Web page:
Ciew and award of contracts, requiring the attorney general to review certain contracts,

and prohibiting the use of cost plus percentage of cost contracts, as recommended by the

Joint Legislative Program Evaluation Oversight Committee.

HB 1853 (SB 1251) State Health Plan/Treat Teachers Equitably (Reps. Glazier,

Cotham)

An Act to grant the same health benefit coverage currently provided to other state

employees to teachers who have worked a full school year.

5

HB 1861 PTA Parental Involvement/Dropout Prev. Funds (Reps. Lucas, Yongue,

Glazier, Tarleton)

An Act to appropriate funds for the North Carolina PTA Parent Involvement/Dropout

Prevention Initiative.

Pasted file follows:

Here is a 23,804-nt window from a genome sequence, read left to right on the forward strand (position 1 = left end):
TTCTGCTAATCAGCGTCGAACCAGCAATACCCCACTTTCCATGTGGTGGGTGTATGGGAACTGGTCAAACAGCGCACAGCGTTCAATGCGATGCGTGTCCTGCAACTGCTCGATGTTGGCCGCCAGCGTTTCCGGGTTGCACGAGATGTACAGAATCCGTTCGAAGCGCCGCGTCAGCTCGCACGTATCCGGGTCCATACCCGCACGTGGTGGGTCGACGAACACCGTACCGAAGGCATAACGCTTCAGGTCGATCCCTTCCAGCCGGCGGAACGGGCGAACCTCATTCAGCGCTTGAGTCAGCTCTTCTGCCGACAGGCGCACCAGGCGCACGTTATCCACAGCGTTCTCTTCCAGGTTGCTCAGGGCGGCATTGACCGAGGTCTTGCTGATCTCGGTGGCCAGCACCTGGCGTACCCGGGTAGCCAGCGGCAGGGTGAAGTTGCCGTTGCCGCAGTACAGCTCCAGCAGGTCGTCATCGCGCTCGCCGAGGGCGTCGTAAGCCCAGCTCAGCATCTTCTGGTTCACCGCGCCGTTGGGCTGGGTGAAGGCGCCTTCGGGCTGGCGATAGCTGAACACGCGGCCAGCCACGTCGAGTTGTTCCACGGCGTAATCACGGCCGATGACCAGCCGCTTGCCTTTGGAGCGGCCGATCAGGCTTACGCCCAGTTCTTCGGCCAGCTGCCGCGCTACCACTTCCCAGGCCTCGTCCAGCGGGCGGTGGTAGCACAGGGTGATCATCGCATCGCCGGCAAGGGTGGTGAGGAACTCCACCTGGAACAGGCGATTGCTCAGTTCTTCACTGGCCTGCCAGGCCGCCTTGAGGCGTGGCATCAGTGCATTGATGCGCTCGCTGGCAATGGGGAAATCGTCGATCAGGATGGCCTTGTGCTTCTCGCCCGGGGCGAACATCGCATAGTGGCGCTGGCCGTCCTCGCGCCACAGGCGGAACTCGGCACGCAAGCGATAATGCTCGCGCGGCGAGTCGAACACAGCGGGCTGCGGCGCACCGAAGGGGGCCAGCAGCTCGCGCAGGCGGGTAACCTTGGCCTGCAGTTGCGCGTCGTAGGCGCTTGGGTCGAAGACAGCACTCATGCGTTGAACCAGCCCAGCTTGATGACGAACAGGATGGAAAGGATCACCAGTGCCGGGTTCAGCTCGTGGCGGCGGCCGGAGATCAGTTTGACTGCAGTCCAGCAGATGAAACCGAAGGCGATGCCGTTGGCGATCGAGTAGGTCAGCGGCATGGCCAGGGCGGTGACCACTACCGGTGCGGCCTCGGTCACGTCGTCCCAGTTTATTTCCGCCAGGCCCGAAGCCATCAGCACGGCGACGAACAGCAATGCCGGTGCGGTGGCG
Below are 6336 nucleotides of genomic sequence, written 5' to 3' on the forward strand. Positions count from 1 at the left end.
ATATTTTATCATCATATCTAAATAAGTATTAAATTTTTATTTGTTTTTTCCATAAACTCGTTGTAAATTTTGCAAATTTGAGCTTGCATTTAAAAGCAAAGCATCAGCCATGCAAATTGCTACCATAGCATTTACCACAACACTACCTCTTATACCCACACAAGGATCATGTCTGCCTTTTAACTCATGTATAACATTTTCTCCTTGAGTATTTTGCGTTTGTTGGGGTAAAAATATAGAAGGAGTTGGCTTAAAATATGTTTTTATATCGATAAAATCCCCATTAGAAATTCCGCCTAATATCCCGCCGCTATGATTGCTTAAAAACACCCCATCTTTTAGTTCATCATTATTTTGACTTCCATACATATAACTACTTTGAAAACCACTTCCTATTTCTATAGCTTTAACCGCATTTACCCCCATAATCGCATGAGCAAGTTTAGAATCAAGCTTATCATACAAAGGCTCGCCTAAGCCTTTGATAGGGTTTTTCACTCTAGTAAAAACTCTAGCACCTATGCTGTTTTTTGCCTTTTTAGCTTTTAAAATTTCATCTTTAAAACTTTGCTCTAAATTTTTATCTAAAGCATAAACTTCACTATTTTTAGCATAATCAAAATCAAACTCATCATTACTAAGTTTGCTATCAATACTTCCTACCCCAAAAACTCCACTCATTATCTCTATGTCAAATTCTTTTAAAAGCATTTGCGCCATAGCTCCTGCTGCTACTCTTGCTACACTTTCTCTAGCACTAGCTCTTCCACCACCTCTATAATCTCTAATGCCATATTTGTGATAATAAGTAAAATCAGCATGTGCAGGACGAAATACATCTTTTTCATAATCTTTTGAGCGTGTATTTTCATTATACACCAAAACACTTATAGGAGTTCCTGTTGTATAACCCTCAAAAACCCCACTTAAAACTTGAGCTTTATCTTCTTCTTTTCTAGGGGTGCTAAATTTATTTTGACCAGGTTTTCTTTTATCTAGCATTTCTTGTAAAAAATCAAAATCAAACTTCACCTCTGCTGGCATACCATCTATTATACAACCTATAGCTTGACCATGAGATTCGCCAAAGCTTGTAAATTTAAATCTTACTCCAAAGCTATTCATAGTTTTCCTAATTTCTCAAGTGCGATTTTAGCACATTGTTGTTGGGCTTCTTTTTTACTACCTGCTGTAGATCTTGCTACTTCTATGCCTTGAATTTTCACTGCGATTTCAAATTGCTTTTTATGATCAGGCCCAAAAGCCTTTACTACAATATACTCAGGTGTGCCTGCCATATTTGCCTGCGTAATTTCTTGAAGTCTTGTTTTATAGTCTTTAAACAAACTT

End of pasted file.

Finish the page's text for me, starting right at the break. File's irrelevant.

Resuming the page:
HB 1862 Funding Flex. Pilot Prog. /Lee County Schools (Rep. Love)

An Act to establish a School Funding Flexibility Pilot Program for Lee County Schools.

HB 1864 (SB 1253) No High School Graduation Proj. Required (Reps. Cole,

Crawford, Love, Bryant) An Act removing the high school graduation project as a

requirement for graduation.

HB 1875 (SB 1248) Early Identif. & Interv. For At-Risk Students (Rep. Parmon)

An Act to require local school administrative units to identify students at risk of academic

failure and not successfully progressing toward graduation no later than the fourth grade

and to provide personal education plans for those students, and to require local school

administrative units to report annually to the State Board of Education on the strategies

and success of focused intervention for those students, as recommended by the Joint